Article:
I almost didn’t watch Tigertail.
When Netflix released Alan Yang’s debut film on April 10, enough buzz had circulated in my circles to pique my curiosity. Relevant subject matter, reputable creator, and solid reviews—these factors drew me to the film, and I was eager to watch an Asian-American immigration story that I would likely relate to. You can imagine my surprise and disappointment when influential voices in my life deemed it “one of the worst films they’d ever seen.” I briefly contemplated whether my 91 minutes was better spent on two episodes of Tiger King instead.
When I finally watched the film, I understood some of the critiques I had heard. The accents are a mess: the protagonist’s wife Zhenzhen, for example, grew up in Taiwan, but both actresses (Li Kunjue and Fiona Fu) that play the character speak Mandarin with a mainland accent. If you didn’t notice, just imagine watching The Crown only to hear Prince Philip sounding like a Bostonian. Now you understand my headache.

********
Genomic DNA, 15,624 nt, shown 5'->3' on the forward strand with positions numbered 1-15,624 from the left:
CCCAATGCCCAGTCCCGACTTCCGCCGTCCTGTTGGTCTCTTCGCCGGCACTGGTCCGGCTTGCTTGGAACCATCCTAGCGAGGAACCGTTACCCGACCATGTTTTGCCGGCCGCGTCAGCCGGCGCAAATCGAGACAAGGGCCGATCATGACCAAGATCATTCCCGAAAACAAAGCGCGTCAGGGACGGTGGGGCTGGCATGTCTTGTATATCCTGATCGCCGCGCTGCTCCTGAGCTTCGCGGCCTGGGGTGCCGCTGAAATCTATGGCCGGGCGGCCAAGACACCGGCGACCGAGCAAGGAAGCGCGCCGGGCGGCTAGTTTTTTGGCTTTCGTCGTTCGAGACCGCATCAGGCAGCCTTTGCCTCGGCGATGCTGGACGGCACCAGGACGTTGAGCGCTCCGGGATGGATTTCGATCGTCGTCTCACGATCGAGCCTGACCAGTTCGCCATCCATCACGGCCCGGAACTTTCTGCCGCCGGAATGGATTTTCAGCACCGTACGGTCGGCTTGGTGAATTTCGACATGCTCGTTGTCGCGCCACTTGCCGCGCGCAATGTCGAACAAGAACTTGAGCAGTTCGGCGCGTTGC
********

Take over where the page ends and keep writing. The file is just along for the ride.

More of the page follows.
The film also runs too short for a story that unfolds in loosely connected vignettes. Extra runtime would have given key scenes more time to establish context, develop characters, and smoothen transitions. Actors would have more space to breathe nuance and complexity into their characters, rather than trying to capture an entire personality in just a handful of [too] succinct lines. The story speaks like a monotone history teacher, recounting events as fact but never providing much excitement or drama. We are left wanting more.
Then I thought, isn’t that life?
As the film weaves between Pin Rui’s (Tzi Ma) past and present, I think of my own memories. I can recall the key moments in broad strokes and assign importance to such episodes, but the details are hazy. Most days began and ended with inconsequence, now lost in a sea of gray matter.